8. CD Burner - Before the days of thumb drives and SD cards, storing your own files and moving them around was a nightmare. Back in the mid-90s we were still fiddling with floppy disks and Zip drives, and while games had started to ship on CDs, making our own was out of reach until CD burner drives and recordable, blank CDs became affordable. And then it was on - piracy was everywhere back then and while movies on the internet weren't too big a thing for a while still, data hoarders could go on massive sprees of burning off copies of albums, games, and ... other files that would boggle the mind of someone just a few years prior. For a while there, one spindle of burned discs could store many times the data you could fit on mid-size hard drives of the time. 

9. AMD Athlon 1GHz CPU - Intel was the performance king for PC gamers for a very long time, with CPUs by AMD and Cyrix always working only as budget parts or in specific corner cases. While the AMD K5 and K6 CPUs competed fairly well with those Pentium I and II chips, it was the Athlon CPUs that really put AMD on top for a while. Yes, AMD was the first CPU manufacturer to break the 1GHz barrier for a consumer chip, and this was the first CPU that was just better than Intel's offerings all-around, and included no asterisks ("for the price", "if you're only running this type of application or game", etc) - it was just better in every way. Obviously Intel took that crown back shortly after and held it for, oh, nearly a good two decades, but for a while there, AMD had the best CPU in the world. 

10. 3Dfx Voodoo graphics card - You didn't think I was going to finish out this list without mentioning the Voodoo, did you? Before 3D accelerator cards, all you could do when rendering a 3D game was use what we called a "software renderer", which asked the CPU to do all the rendering calculations and send it to your "2D" video card. And while 3Dfx wasn't the first company to make a 3D accelerator card for PC games, they were the first ones to do it well, offering generally 40-60fps in most games at 640x480 resolution with fancy features like bilinear filtering - and all for an affordable price. These cards blew away the competition in 3D accelerators for quite a while, until ATI and Nvidia came in that is, but for a while they were king. No matter what, these cards were vastly superior in nearly every way to running software mode, and while the Voodoo cards improved over the next two generations and iterated on the formula significantly, that first experience with the original card was everything for me.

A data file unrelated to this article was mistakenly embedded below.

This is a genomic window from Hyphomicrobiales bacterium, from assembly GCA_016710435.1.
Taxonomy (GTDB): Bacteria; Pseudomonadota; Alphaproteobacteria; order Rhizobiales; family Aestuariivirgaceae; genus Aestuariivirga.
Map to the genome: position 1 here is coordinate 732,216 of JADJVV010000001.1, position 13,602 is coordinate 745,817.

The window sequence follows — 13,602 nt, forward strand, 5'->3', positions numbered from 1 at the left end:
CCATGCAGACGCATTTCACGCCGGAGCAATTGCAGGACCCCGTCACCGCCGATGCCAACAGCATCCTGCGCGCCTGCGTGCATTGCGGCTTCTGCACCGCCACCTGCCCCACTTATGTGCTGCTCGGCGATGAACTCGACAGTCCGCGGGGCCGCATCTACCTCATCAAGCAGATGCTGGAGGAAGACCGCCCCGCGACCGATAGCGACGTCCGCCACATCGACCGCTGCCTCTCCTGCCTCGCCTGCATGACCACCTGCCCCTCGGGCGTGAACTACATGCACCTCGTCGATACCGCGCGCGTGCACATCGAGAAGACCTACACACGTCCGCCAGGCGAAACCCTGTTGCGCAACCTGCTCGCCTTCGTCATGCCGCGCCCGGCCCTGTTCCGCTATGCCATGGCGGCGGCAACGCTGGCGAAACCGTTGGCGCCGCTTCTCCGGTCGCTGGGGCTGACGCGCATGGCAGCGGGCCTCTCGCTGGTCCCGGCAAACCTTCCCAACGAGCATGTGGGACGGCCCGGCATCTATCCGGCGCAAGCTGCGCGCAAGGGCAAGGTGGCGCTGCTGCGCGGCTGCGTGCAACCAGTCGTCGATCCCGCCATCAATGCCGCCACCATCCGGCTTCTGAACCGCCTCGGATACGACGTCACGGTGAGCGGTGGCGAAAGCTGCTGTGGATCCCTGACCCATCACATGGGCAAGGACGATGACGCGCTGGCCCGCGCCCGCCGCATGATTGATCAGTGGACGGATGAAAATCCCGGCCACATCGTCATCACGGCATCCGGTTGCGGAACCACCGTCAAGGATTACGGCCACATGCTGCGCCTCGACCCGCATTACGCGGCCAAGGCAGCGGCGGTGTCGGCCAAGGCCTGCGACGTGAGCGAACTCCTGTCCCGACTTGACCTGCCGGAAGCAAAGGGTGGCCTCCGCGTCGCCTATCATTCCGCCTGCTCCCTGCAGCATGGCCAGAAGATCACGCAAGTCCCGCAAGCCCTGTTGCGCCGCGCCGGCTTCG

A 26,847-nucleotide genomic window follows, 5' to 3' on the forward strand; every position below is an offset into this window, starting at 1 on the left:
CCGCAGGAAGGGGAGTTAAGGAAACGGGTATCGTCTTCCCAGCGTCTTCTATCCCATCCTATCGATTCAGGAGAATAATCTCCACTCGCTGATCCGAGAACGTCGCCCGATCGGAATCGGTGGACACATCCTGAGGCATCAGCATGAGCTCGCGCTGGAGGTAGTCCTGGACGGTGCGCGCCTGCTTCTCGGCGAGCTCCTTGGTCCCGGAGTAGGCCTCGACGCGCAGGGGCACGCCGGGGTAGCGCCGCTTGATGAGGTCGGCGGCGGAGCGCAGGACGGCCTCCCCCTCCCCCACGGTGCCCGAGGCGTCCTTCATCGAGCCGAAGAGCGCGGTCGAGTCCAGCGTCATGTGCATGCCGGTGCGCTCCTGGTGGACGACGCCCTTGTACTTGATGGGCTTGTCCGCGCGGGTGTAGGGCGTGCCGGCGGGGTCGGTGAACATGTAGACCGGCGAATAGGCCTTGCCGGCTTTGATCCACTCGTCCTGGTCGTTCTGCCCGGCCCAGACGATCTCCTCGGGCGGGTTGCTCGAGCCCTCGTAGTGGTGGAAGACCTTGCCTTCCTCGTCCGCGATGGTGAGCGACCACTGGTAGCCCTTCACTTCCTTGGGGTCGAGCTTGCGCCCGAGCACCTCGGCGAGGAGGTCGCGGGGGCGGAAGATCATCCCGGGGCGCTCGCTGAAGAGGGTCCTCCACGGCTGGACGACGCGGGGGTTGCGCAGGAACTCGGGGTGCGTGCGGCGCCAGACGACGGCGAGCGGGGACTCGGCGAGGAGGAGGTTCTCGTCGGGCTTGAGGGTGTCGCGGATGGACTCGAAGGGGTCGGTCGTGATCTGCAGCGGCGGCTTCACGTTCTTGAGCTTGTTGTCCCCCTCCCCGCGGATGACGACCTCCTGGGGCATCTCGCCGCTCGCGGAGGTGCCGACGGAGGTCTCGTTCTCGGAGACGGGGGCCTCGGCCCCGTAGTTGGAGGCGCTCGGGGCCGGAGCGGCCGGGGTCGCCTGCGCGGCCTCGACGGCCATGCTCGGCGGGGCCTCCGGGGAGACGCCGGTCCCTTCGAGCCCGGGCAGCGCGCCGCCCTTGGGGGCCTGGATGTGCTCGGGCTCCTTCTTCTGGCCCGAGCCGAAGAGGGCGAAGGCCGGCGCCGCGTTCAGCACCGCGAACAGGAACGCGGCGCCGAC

I wanna bring out a few special mentions that are relevant or need further discussion:

US Robotics modems - Sure, I just trashed modems earlier in this article, but when it was all you had, you at least needed something reliable that wouldn't drop the connection constantly. For me, the Courier and Speedster models from US Robotics were the best and most reliable models of modem you could get. The speeds moved up over the years from 2400 baud when I was first introduced to modems, all the way to 56k (24x the transfer speed) several years later, but no matter the speed, you always knew that the US Robotics hardware was likely going to be the most reliable you could find.

Valve Steam Deck - I say this as someone who still hasn't gotten my hands on a Steam Deck yet, but portable PC gaming is one of those revolutions many PC gamers don't even know is happening. What started with unique handhelds from boutique Chinese companies like GPD, AYA and OneNetbook (of which I own a few) has opened into its own niche industry of PC gaming handhelds - and then Valve walked in and splashed the pot with a hugely impressive, reasonably-priced handheld running Linux that purports to play (nearly) all of your favorite PC games at reasonable speeds right in the palm of your hands. Valve now has their first truly successful piece of hardware on their hands and while the Steam Deck will almost certainly have new versions of the Deck with better hardware, the important thing here is that with a rabid community helping improve all aspects of handheld PC gaming and mainstream adoption from Valve, this niche sub-industry is now here to stay.